Saturday, August 26, 2006


Other than a few good days here and there, I’ve felt a little under the weather since my shoulder surgery a few weeks ago. It’s not that my shoulder isn’t getting better, but rather that I’m just tired and out of breath a lot. I hear it’s not unusual to feel like this after having general anesthesia, and I am getting older - or so my children constantly tell me. :-) Yes, Kathie, I have been to my internist who concurred with the post-anesthesia “yuckies” diagnosis. (Obviously, that last was in Pat-speak.)

In the meantime, I seem to have lost my blogging inertia. Oh, I’ve been reading other people’s blogs a lot, especially some written by a group of friends in England. (I especially enjoy this one.) I feel a bit like a voyeur reading these guys’ posts about their lives and their opinions about what’s going on around them, but fortunately they haven’t told me to butt out – yet. I find that they write well and with astuteness, and the comments they write back and forth, teasing and supporting each other, are genuine and clever. And I guess I’m just starved for intelligence from beyond Charleston...

I have to get back to my own writing, however. Sometimes, just making a simple decision reboots my motivation. So today I decided to drop the “My Friends and Family” blog. It was a nice idea, but for the most part my friends and family are just not interested in blogging. I did want to preserve the following post, though, written by my sweet and brilliant daughter, Jessie.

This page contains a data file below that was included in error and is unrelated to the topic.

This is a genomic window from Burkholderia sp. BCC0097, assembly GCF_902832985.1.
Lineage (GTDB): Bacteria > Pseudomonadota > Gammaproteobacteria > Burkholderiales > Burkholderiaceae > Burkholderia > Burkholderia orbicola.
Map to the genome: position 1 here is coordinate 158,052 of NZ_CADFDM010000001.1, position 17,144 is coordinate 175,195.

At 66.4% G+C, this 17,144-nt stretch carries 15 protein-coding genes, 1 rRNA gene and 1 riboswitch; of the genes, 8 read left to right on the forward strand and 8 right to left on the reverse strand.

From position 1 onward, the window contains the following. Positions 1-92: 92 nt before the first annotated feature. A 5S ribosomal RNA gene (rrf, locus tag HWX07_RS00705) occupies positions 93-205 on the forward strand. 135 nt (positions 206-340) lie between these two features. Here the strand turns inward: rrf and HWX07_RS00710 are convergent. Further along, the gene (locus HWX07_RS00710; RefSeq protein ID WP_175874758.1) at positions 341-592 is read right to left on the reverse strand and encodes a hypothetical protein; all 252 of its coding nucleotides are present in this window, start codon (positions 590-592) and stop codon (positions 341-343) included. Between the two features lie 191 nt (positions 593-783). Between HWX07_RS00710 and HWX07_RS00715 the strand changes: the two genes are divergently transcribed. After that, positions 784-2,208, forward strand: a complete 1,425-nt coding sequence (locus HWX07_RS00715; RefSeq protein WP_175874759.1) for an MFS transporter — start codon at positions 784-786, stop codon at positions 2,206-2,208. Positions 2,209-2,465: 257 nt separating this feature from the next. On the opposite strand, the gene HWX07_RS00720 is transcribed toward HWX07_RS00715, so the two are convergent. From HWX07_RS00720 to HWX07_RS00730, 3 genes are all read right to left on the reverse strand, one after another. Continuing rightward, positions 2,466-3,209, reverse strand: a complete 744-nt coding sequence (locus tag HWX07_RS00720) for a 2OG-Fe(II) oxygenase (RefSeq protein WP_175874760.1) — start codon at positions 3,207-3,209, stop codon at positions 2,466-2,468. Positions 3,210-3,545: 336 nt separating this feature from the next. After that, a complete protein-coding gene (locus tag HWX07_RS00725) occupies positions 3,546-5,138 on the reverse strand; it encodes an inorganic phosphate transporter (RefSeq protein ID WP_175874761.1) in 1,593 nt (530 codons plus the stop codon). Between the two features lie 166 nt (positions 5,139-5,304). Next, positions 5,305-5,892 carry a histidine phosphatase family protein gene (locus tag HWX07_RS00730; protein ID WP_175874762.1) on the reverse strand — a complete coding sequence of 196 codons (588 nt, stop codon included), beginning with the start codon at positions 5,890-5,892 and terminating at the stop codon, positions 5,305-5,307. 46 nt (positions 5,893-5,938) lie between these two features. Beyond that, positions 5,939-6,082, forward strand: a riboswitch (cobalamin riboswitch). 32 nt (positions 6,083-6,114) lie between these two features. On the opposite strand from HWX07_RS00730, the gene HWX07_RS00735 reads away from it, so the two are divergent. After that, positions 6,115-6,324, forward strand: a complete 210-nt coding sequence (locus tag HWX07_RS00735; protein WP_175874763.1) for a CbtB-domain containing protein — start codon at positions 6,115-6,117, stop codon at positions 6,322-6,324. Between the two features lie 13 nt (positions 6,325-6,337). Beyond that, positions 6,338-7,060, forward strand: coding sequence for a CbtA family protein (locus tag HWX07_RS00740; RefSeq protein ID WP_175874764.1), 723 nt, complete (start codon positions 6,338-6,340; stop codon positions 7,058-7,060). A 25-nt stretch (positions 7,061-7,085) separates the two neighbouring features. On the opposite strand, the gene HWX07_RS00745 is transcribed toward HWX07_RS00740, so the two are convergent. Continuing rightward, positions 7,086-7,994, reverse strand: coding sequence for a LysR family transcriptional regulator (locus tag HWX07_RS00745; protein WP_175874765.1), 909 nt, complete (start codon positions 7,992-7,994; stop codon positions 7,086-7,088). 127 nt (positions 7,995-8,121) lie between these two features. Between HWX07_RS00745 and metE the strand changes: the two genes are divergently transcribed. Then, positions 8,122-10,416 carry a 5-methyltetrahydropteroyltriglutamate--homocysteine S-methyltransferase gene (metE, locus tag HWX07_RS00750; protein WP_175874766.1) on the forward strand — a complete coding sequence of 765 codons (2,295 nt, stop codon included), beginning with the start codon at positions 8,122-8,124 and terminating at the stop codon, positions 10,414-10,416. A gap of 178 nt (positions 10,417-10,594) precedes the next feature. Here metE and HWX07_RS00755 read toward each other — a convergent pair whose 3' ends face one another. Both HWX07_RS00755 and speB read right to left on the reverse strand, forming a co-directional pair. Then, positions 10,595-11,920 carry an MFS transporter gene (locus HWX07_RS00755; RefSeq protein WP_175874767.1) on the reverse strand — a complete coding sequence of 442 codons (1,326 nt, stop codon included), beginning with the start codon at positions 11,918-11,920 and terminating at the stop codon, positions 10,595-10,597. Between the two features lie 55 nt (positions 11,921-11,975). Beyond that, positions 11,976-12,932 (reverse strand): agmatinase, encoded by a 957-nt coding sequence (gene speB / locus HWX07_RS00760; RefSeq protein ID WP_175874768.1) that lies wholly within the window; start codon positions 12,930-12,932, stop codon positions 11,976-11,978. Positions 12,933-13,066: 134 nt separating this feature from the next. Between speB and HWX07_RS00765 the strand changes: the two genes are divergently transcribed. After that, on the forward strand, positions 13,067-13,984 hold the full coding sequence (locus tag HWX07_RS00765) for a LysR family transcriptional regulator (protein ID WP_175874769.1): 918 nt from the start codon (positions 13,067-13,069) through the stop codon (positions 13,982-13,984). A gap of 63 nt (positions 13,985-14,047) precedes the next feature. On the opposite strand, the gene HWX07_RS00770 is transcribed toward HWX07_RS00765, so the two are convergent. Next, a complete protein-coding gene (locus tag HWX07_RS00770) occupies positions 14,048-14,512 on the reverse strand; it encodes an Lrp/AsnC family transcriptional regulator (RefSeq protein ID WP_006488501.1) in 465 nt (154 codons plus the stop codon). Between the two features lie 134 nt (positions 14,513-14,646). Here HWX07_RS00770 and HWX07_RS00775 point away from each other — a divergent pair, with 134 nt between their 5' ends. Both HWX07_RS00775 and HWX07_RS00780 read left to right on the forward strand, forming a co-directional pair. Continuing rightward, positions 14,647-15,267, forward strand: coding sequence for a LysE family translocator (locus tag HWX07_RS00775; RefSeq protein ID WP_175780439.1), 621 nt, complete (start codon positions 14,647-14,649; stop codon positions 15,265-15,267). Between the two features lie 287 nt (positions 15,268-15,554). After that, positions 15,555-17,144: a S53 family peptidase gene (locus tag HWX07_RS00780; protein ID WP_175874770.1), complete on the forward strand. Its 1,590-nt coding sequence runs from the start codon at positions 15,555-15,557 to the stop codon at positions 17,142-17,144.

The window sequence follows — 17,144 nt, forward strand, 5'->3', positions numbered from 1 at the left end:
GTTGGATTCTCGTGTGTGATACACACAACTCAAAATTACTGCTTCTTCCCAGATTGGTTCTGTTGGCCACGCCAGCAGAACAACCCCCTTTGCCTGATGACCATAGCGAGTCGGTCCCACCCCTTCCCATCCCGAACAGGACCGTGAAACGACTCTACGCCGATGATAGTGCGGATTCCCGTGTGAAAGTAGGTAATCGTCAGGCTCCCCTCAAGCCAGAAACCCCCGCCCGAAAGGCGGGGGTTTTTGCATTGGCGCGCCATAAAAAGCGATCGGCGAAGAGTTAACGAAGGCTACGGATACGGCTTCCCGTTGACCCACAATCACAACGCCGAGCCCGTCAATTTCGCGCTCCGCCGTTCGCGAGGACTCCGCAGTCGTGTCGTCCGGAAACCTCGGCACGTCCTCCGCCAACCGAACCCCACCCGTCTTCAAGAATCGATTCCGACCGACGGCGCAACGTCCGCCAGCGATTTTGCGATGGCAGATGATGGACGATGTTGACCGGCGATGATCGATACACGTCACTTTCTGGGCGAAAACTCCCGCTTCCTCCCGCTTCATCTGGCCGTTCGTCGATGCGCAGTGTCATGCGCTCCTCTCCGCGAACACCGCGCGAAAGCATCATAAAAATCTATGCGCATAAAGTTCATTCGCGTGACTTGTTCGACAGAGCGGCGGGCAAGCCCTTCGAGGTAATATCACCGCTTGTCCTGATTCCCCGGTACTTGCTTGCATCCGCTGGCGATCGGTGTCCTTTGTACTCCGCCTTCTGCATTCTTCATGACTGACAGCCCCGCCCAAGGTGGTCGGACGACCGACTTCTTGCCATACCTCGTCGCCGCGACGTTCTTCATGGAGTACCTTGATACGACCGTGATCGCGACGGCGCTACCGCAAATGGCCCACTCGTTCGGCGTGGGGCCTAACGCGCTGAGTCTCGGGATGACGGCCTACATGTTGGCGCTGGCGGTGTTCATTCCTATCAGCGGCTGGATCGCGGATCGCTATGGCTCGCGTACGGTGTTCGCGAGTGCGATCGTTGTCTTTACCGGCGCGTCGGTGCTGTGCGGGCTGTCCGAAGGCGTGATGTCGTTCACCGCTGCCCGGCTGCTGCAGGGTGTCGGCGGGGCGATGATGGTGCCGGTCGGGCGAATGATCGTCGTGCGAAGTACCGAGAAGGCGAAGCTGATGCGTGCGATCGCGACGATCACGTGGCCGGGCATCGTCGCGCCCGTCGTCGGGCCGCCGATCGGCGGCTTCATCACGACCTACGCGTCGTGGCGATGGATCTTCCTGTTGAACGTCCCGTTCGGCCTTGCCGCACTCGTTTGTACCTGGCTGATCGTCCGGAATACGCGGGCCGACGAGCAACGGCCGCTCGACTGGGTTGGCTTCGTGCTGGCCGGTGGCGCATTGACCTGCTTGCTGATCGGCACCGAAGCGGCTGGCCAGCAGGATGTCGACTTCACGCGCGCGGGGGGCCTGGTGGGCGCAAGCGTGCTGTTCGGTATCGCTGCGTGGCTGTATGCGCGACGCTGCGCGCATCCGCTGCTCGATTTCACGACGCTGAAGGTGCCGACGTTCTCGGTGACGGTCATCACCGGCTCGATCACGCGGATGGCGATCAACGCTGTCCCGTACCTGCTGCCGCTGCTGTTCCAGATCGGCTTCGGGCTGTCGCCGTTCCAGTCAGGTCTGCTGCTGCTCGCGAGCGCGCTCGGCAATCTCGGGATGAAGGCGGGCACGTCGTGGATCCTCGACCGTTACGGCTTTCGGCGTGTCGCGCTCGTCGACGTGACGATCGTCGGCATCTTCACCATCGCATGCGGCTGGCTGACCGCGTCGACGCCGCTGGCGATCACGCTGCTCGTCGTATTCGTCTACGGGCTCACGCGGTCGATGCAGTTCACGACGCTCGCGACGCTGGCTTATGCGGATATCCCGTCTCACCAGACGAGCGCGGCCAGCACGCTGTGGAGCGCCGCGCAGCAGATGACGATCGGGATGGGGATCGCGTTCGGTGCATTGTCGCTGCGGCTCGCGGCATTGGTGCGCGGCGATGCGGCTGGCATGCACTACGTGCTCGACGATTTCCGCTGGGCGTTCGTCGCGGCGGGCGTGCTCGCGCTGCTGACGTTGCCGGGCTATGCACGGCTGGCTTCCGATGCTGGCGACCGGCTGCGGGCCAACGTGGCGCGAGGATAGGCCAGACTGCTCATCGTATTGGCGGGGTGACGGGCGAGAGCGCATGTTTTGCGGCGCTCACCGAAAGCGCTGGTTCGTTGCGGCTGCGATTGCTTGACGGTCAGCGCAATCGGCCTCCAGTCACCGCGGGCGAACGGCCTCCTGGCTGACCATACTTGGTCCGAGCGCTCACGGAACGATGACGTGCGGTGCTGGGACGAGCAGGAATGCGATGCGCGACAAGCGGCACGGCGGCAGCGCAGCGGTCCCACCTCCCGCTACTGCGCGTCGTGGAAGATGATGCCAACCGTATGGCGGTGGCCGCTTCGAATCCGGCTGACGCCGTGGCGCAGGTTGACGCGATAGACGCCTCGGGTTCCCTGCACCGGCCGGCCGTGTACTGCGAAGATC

On July 11th, she wrote:

The Job.
I work in the NNICU: Neonatal Intensive Care Unit. I've only been here for 2 years. I was hired straight out of nursing school. So this is all I know. And I'm slowly starting to wonder what am I doing? Why am I participating in prolonging agony for my babies and their families?!?! What does God have planned for me? I became very close to two families in particular. And each case ended in a funeral. Our dark outcomes outweigh our miracles. We have NNICU reunions to celebrate these miracle babies. But what about the ones that don't make it...or rather we save and then they don't make it. They were never supposed to be here in the first place. My job has become just that - a job. I don't want to save them...I want them to go home to the angels.

No sooner had I tidied up my eye makeup after reading Jessie’s post than the following comment from Kathie appeared:

Hanging on my wall for the last twenty years is a photograph of a pigtailed girl wearing her AK's oversized white tee shirt. She is sitting on the ground of my garden, watering a young tomato plant with a watering can almost as big as she. The expression on her face is total concentration and devotion to that plant.

Well, that plant's days were numbered but the care it received that day made its life more bearable and it knew it was being taken care of by someone with a lot of love and devotion.

I am so proud that little girl has grown up into a fine young woman who gives her love, devotion and energy to these babies. Some will make it, some won't, and some will have challenges in life, but all will have had the honor to receive care from an extraordinary person.

Sorry, I’ve got to go now and find another box of tissues.

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